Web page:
CONTENT WARNING: This article discusses allegations of gendered abuse and derogatory language about women.

Rancid Eddie, the band that has been circulating social media lately for all the wrong reasons, has finally addressed their public backlash in an Instagram post that is certainly ~something~.

The five-piece band from the outer suburbs of Melbourne (Glen Waverley to be exact) has drawn major criticism from the Australian music community. Namely, Rancid Eddie have been accused of writing misogynist lyrics and they’ve been accused of an assault that allegedly took place at one of their gigs (a claim the band firmly denies). We’ve also done a bigger deep dive into these allegations here.

Aussie musician Nancie Schipper asked lead singer Jessy a number of questions over Instagram about some of these criticisms. During this interaction, he said that the lyrics to song ‘Dry’ “in no way means” the band endorses the degradation of women.

For context, these are some of the lyrics to ‘Dry’:

“Sex doesn’t feel very nice no more
And our kiss don’t taste like it did before
I can’t get it up when I’m all out of love
And I’m always drunk cause I hate you so damn much.”

Now, it seems the band have doubled down and released a statement on Instagram defending their lyrics.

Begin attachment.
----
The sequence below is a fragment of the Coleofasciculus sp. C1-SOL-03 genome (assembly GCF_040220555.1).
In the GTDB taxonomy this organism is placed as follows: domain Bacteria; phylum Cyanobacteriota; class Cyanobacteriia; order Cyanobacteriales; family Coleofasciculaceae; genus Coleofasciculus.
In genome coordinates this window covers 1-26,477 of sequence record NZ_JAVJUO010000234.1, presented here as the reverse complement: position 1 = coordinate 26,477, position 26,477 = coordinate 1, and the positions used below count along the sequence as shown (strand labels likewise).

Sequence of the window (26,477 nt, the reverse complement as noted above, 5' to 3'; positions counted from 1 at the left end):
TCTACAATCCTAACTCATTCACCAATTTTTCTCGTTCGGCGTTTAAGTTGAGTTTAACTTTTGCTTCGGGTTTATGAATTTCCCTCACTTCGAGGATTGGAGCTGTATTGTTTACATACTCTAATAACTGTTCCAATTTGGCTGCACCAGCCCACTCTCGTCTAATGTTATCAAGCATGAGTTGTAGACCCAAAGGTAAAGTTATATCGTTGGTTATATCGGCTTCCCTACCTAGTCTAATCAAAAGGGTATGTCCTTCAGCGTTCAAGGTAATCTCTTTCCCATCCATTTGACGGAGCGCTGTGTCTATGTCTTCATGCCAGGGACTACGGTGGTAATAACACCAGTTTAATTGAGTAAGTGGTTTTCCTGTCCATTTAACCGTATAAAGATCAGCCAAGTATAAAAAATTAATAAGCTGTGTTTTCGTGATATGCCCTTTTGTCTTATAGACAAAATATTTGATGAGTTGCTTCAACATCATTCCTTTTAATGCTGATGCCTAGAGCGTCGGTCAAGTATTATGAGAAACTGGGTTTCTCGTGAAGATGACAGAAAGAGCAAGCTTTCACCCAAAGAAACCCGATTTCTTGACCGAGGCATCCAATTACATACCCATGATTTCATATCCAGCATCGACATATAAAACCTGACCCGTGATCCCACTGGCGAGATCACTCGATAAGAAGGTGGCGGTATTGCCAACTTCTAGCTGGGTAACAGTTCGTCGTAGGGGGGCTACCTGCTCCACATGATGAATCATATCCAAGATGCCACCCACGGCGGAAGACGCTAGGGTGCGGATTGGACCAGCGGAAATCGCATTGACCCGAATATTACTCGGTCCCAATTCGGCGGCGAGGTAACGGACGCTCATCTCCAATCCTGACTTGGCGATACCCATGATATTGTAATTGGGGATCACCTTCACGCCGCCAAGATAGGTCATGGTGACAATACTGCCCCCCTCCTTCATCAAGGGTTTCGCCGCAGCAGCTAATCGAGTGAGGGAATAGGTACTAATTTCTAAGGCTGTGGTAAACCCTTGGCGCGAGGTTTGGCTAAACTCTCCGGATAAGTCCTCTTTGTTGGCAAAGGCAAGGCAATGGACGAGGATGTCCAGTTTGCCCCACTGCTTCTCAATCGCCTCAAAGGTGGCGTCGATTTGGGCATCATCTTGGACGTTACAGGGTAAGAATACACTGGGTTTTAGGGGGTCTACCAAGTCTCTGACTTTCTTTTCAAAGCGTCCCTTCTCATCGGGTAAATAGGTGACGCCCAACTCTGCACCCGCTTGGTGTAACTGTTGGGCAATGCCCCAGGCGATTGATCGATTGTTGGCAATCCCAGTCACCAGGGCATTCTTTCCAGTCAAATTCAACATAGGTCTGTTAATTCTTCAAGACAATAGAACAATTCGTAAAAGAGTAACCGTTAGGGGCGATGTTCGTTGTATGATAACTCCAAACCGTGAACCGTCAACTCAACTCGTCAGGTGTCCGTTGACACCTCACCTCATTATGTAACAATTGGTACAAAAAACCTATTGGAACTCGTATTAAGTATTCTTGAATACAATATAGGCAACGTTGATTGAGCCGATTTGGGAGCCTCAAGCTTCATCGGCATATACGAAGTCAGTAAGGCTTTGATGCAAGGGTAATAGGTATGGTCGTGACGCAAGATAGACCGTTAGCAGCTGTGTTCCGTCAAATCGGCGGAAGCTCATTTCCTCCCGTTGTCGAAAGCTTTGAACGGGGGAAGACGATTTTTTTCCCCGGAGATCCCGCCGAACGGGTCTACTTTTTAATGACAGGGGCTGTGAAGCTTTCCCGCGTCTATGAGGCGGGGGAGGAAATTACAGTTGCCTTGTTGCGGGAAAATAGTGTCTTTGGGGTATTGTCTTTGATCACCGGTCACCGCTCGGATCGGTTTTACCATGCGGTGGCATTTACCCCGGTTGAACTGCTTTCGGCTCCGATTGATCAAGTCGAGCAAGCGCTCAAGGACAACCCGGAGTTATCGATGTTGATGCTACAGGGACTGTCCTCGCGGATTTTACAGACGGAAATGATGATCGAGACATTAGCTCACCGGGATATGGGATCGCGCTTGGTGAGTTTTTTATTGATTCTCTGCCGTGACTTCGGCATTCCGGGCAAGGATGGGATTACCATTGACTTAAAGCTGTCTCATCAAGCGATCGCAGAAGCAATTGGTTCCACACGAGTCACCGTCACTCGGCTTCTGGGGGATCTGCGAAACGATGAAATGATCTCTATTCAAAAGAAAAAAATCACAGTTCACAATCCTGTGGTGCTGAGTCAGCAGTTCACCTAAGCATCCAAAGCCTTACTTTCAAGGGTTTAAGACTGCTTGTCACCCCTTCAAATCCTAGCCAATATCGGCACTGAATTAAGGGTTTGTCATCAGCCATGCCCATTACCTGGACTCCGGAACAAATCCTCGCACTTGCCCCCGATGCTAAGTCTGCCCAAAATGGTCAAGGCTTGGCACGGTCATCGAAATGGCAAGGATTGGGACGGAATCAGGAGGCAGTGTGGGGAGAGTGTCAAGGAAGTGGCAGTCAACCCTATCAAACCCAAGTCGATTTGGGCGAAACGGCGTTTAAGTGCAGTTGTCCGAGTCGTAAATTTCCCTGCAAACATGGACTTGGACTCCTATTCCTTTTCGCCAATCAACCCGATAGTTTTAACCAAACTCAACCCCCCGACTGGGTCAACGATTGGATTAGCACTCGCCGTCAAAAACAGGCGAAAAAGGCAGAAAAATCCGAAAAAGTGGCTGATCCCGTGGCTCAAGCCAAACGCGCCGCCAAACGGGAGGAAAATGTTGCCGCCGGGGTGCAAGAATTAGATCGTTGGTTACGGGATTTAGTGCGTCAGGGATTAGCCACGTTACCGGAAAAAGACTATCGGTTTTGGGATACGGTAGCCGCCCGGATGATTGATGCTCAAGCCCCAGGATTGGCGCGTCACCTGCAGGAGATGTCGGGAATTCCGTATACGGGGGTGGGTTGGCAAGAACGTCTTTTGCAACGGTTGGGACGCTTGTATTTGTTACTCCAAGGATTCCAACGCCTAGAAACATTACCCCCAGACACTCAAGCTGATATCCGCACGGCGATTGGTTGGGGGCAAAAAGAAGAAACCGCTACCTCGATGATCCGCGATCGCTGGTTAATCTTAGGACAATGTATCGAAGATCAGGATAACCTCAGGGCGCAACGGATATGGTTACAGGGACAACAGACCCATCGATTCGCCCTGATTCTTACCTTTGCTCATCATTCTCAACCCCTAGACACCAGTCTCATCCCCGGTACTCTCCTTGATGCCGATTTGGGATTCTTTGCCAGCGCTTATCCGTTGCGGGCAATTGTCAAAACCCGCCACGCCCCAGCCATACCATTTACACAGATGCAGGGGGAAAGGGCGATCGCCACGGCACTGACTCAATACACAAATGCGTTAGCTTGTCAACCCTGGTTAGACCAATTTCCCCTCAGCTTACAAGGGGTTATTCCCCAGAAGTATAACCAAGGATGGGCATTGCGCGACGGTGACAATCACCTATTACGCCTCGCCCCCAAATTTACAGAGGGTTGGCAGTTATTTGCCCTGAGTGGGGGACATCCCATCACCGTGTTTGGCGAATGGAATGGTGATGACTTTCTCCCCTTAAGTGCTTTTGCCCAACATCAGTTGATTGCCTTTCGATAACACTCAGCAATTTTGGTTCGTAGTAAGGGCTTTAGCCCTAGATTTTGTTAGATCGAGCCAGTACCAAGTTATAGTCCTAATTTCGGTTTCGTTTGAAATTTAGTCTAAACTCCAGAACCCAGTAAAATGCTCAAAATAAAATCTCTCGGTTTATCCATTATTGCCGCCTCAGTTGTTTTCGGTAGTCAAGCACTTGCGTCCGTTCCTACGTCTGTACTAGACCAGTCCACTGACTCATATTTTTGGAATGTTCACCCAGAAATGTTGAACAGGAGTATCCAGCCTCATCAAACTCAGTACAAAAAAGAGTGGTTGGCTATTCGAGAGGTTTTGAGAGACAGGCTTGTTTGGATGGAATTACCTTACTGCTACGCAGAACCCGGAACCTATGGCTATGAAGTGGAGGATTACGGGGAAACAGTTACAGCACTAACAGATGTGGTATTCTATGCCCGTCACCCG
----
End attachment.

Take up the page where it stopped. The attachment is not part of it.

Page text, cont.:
“First off, we do not accept the notion that we need to explain or justify our lyrics. Our belief is that music and lyricism cannot itself be harmful because it is diffusive in its expression,” Rancid Eddie wrote on Instagram.

There are ten slides overall explaining Rancid Eddie’s side of the allegations. But to summarise: the band defended their right to freedom of speech (something that we don’t actually have in Australia) and accused those who ‘outed’ them as being a vocal minority who try to “cancel” others.

However, they did say they were “open to more feedback and rebuttals”, so let’s hope that means listening to victims of gendered abuse and taking accountability for what many have labelled as damaging lyrics.


Help is available.

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If you are in distress, please call Lifeline on 13 11 14 or chat online. 

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If you’d like to speak to someone about sexual violence, please call the 1800 Respect hotline on 1800 737 732 or chat online.

Image: Instagram / Rancid Eddie